The Varadero is hardly designed for true off-road riding but worked surprisingly well in some very difficult conditions. The only preparation the Varadero got for the P2D was a set of Continental TKC 80 dual-sport tires and a tail bag to carry a spare inner tube. I had a small tool roll (also mandatory for the rally) in the tank bag, along with some very basic items in case the unforeseeable happened, which of course it did. As the day advanced, the conditions got progressively more challenging, much as Kevin Burnett of Rally-Connex had warned. At one point, a water crossing was so deep the wheels were submerged and water was coming over the windshield extension I’d grafted on. The V-twin engine never missed a beat and I was glad it was so water resistant; our remote location would have necessitated an airlift had the bike stalled.

Along a power-line trail, I’d encountered a steep, rocky ascent that required two attempts to climb. After my heated first attempt, I stripped off my jacket and helmet and tried again, charging over top of the rocky summit and surprising even myself. I then parked the bike and descended to help other riders up the hill, who were immediately astonished to see a Varadero parked on top.

After countless kilometres of two-track trails peppered with mud holes and water crossings we emptied out onto a gravel road. A glance at the trip meter revealed we’d covered 550 kilometres, 14 hours after setting out. That’s when I noticed the oil light flickering and pulled over. Sure enough, oil was pouring out the bottom of the engine in a steady stream, a stray rock having done its deed. In retrospect, it wasn’t prudent to attempt the P2D without having installed a skid plate but I was short on time, and as I noted earlier, I wasn’t expecting the route to be so difficult. I borrowed some epoxy and sealed the crack in the oil pan, added two-litres of oil from a nearby gas station and was on my way once again. Unfortunately, this delay put me past the time limit at the second of three bail points, so I continued to the finish in Dacre on the highway.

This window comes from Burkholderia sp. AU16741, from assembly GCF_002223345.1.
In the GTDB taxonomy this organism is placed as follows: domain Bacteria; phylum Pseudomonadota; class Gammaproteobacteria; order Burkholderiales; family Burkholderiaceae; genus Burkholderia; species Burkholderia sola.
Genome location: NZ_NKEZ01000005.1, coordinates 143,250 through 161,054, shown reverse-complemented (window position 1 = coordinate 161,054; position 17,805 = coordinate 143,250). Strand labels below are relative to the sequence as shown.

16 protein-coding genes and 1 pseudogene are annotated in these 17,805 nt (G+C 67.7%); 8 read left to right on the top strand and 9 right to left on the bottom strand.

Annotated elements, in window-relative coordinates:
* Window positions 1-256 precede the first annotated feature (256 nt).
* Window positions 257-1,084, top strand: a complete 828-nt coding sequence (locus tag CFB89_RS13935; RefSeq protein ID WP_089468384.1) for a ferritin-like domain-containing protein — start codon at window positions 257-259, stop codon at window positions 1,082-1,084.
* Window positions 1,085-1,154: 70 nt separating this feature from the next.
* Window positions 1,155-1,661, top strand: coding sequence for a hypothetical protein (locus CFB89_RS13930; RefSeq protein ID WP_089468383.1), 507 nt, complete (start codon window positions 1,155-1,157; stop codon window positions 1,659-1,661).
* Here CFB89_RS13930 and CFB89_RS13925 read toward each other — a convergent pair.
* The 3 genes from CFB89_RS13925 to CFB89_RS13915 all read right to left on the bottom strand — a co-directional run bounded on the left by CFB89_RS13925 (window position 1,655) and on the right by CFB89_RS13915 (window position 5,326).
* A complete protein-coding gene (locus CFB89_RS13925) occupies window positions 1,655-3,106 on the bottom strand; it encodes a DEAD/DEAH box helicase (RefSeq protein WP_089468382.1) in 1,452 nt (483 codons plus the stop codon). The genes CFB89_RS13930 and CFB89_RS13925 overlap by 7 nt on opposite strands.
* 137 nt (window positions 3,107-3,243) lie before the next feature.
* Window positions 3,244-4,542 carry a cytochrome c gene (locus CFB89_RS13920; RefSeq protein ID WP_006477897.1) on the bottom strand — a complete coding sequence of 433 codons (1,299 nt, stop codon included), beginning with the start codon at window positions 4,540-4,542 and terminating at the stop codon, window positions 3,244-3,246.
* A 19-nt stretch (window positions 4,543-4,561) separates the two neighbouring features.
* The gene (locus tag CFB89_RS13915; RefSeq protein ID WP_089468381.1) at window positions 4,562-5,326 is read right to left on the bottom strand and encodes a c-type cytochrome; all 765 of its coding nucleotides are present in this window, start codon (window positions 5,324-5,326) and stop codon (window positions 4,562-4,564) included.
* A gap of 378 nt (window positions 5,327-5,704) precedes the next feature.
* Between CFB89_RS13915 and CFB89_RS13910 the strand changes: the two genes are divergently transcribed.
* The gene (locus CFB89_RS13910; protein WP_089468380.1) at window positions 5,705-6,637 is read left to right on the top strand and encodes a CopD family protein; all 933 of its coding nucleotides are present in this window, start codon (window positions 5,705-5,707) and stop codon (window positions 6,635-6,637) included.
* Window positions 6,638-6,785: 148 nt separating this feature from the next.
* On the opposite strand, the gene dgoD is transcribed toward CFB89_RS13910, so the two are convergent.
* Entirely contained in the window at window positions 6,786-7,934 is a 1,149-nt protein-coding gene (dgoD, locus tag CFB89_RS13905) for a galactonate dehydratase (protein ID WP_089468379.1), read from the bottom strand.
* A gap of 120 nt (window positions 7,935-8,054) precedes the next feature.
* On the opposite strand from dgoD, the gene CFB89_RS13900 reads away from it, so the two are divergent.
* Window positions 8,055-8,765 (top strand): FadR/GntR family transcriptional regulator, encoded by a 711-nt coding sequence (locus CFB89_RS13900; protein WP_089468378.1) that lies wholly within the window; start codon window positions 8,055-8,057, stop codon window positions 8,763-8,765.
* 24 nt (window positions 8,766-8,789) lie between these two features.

Riding such a massive bike off-road requires patience, a deft touch at the controls and the knowledge that the bike is going to go in the direction it is already travelling, not necessarily where you’d like it to go. It helps to bear in mind that you shouldn’t ride it into anything that you can’t back out of if conditions worsen. Clearing obstacles is easier on a big bike; just use your momentum to blast a path where there isn’t one. Despite the aggressively treaded Continental tires, the Varadero was susceptible to pushing the front tire in the greasy, muddy ruts, though by keeping my momentum, it stayed on its wheels. It tipped over a few times but only when I was stopped and lost my footing in the mud.

Despite the warnings it was not a race, some riders pushed hard in an effort to arrive first. Team Kaboom, a three-man team, riding big KTM V-twins, crashed into each other after missing a turn—after one team member turned around the other two crashed into him—total bones broken: three, evenly distributed among the team members. Another rider hit a deer barely 50 kilometres from the start in the thick fog and darkness, the result of that impact: one downed BMW G650X Challenge, one expired deer, and a sore, disappointed rider.

My team consisted of Sean Weisner on a BMW G650X Challenge, and Stephen Van Klink, aka ‘the Klinkster,’ riding his KTM 640 Enduro. Sean’s BMW quit running near Creemore, Ontario, a convenient downhill run from where we stopped, and the home of a popular brewery. Out of the rally, Sean took a guided tour of the brewery, and didn’t look the least bit disappointed. This meant our arrival into Dacre was bittersweet. Our team didn’t complete the entire course, and we finished one team member short. Some teams came in well after dark, exhausted and glad it was over.

I can see the Paris to Dacre rally becoming more popular in the future, and even suggested to organizers that it be expanded into an event spanning several days, with closed-course timed special stages like the Tour of Blue Island rally in Japan, which I competed in earlier this year. In 2001, I became the first Canadian to finish the Paris-Dakar rally. My DNF in the Paris-Dacre only motivates me to take on the challenge again when it comes around in 2010.